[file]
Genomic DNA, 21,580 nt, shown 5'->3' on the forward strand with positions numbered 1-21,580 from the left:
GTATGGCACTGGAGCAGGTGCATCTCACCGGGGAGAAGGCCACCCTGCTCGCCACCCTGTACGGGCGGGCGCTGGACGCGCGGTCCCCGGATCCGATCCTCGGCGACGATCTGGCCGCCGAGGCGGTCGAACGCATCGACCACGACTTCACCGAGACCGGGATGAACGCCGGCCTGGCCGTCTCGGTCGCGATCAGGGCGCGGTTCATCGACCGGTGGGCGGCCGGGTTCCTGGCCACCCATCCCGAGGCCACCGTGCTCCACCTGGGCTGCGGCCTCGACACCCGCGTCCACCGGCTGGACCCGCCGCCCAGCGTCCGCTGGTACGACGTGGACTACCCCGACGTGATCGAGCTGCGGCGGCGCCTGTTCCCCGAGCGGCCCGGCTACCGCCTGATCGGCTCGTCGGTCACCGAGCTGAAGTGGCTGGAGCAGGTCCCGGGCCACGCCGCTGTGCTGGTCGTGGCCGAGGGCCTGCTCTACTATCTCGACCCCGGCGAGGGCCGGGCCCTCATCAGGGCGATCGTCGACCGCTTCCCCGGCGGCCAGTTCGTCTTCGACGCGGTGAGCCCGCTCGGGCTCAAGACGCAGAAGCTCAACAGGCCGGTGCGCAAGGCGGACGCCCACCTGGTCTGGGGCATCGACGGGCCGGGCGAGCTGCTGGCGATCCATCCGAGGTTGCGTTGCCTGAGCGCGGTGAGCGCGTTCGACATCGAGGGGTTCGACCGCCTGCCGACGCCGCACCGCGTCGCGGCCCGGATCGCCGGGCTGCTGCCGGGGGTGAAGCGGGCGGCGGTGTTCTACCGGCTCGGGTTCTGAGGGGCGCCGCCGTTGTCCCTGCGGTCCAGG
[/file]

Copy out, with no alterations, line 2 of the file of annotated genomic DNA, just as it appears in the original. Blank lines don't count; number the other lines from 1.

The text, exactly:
GTATGGCACTGGAGCAGGTGCATCTCACCGGGGAGAAGGCCACCCTGCTCGCCACCCTGTACGGGCGGGCGCTGGACGCGCGGTCCCCGGATCCGATCCTCGGCGACGATCTGGCCGCCGAGGCGGTCGAACGCATCGACCACGACTTCACCGAGACCGGGATGAACGCCGGCCTGGCCGTCTCGGTCGCGATCAGGGCGCGGTTCATCGACCGGTGGGCGGCCGGGTTCCTGGCCACCCATCCCGAGGCCACCGTGCTCCACCTGGGCTGCGGCCTCGACACCCGCGTCCACCGGCTGGACCCGCCGCCCAGCGTCCGCTGGTACGACGTGGACTACCCCGACGTGATCGAGCTGCGGCGGCGCCTGTTCCCCGAGCGGCCCGGCTACCGCCTGATCGGCTCGTCGGTCACCGAGCTGAAGTGGCTGGAGCAGGTCCCGGGCCACGCCGCTGTGCTGGTCGTGGCCGAGGGCCTGCTCTACTATCTCGACCCCGGCGAGGGCCGGGCCCTCATCAGGGCGATCGTCGACCGCTTCCCCGGCGGCCAGTTCGTCTTCGACGCGGTGAGCCCGCTCGGGCTCAAGACGCAGAAGCTCAACAGGCCGGTGCGCAAGGCGGACGCCCACCTGGTCTGGGGCATCGACGGGCCGGGCGAGCTGCTGGCGATCCATCCGAGGTTGCGTTGCCTGAGCGCGGTGAGCGCGTTCGACATCGAGGGGTTCGACCGCCTGCCGACGCCGCACCGCGTCGCGGCCCGGATCGCCGGGCTGCTGCCGGGGGTGAAGCGGGCGGCGGTGTTCTACCGGCTCGGGTTCTGAGGGGCGCCGCCGTTGTCCCTGCGGTCCAGG